• Help correct any obvious misconceptions the child may have about their parents’ mental illness. For example, young children often mistakenly believe that they are the cause of their parent’s illness and/or that changing their behaviour will cause their parent to be well or ill.
    Refer to the Royal College of Psychiatry Fact Sheet for Teachers No. 17 and ‘Family Talk’ booklet regarding common questions children.    


The following issues may be best explored with the family by a senior early childhood worker (e.g. Child Care Centre Director) or support service staff such as psychologists, social workers or others with counselling skills.

Early childhood workers can suggest that the parent access these services and assist them to do so if necessary.

  • Ask about safety
    e.g. Does the parent ever feel that their child has felt unsafe or scared because of their parent’s illness? If so – do they have a plan for what to do if it happens again or to prevent it reoccurring?
    See the reference to planning above. Reinforce protection planning with the child if they are able to comprehend simple safety measures their parent may have put in place (e.g. go to a neighbour’s house or direct dial to relative’s phone numbers).
    NB CHILD PROTECTION: Check the mandatory child protection requirements in your state but if you have concerns about the safety and well-being of a child as a result of the parental mental health problem and/ treatment for it – contact your local child protection service.
  • Reinforce the parent’s valuable role with their child.
    • Help the parent reflect on their strengths as a parent and those of their family/support network.
    • Reinforce the fact that all parents find the task of parenting stressful at times and that they need to especially take care of themselves in order to parent as best as they can.
    • Reinforce the importance of early attachment.
    • Point people with a mental illness who are parents of young babies to the COPMI booklet ‘The Best for Me and My Baby’.
    • For families with older children point them to COPMI booklet ‘Family Talk’.
    • After periods of illness some parents may experience loss of skills or confidence in their parenting so increased support and encouragement may be required at this time.
  • Ask about areas where individuals may require support in their parenting role. Local support services may be able to assist the family with domestic chores, respite etc. to support their parenting – Phone Commonwealth Carelink Centre for information about local services (Ph: 1800 052 222).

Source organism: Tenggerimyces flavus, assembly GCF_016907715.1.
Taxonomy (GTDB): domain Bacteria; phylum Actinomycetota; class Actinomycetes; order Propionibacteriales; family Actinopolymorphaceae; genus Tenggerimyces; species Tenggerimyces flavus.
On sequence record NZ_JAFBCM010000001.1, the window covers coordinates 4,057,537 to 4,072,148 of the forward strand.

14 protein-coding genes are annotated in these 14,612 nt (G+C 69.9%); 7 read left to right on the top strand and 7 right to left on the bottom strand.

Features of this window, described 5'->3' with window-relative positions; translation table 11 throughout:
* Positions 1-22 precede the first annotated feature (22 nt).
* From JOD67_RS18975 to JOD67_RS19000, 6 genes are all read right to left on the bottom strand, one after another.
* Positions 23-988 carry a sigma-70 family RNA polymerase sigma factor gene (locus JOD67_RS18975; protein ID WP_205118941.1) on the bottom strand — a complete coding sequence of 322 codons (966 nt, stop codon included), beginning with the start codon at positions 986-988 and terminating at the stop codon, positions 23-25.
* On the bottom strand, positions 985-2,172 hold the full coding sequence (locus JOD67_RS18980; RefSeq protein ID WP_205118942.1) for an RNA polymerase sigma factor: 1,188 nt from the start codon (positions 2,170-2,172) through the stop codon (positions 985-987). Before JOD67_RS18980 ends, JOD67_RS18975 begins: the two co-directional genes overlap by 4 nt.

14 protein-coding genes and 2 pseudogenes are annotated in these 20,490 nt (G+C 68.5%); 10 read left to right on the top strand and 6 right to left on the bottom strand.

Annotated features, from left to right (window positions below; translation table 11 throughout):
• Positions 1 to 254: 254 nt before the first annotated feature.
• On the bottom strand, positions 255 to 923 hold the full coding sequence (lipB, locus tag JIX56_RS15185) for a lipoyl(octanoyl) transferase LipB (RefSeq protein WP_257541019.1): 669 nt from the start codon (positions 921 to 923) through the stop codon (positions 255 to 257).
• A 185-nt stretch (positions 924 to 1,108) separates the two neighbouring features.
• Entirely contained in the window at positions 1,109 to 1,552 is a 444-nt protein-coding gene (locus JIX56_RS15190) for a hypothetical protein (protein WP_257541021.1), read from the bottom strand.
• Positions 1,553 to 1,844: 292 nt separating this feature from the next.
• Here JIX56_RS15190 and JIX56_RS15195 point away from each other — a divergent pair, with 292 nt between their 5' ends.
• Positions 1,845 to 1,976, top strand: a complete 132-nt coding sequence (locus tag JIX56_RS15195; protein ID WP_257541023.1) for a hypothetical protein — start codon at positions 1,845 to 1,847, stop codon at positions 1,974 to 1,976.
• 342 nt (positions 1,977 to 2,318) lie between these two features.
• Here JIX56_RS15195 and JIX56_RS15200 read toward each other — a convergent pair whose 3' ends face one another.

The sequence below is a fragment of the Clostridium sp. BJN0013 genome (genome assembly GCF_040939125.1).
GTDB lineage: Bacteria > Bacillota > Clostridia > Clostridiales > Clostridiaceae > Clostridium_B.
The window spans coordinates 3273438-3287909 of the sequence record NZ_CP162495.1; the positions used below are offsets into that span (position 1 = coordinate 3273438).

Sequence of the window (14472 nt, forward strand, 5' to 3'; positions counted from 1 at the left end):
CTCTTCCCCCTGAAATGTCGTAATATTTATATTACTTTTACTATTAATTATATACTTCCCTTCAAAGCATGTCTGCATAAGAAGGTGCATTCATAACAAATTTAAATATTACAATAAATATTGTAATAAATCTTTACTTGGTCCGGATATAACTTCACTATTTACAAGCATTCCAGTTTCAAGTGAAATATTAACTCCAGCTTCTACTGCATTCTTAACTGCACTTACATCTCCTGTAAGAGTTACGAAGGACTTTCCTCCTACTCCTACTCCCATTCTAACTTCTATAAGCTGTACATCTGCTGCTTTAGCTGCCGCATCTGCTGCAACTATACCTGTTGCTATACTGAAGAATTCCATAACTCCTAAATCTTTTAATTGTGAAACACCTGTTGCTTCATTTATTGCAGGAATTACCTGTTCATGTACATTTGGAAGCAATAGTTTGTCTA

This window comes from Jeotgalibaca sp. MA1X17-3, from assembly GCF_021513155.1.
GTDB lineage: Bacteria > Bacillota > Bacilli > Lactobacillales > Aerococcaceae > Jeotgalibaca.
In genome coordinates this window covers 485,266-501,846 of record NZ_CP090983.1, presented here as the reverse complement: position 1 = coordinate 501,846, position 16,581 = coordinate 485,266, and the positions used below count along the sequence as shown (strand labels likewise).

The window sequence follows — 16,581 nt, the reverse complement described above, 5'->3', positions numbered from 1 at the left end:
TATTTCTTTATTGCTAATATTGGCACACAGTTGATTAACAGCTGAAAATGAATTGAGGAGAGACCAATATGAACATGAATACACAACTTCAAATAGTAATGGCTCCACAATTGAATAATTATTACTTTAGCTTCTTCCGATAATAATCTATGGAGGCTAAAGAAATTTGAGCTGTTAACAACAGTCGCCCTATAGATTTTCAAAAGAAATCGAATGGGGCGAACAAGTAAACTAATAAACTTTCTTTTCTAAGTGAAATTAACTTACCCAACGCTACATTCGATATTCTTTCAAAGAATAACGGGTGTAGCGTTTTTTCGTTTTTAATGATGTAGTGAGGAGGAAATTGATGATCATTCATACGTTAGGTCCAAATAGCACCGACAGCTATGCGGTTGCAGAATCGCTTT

Parenting partners may be able to gain support and information about services though the Carers Resource Centre (Ph: 1800 242 636).
  • Help the child (and/or family) access information about mental illness (See listing of age appropriate books and videos). 
  • If a child has behavioural problems that don’t seem to be improving, seek specialist help. They may require referral to the local child and adolescent mental health service. They may value the chance to talk about their parent’s illness, and their fears, with a professional who is familiar with these things.
    They may also need help in overcoming their own emotional and behavioural problems. However, suggesting the child be referred to a mental health service when a parent has a mental illness must be done sensitively as it may invoke strong feelings of fear or panic.
  • If you or the parent need information relating to family law go to the Family Relationships Online website provided by the Australian Government at or contact the Family Relationships Advice Line on 1800 050 321.

Don’t assume that mental illness always affects people’s ability to do a great job in parenting. Many people provide a supportive and nurturing family environment for their children despite very challenging circumstances.

Partnerships & Collaboration

Each family in which a parent has a mental illness has unique strengths and needs which may change over time and as the child enters different developmental stages.

Workers involved with the family from fields such as education, justice, child protection and health need to work together with the family and the family’s support network to ensure that services provided meet the family’s needs and in particular the needs of the children.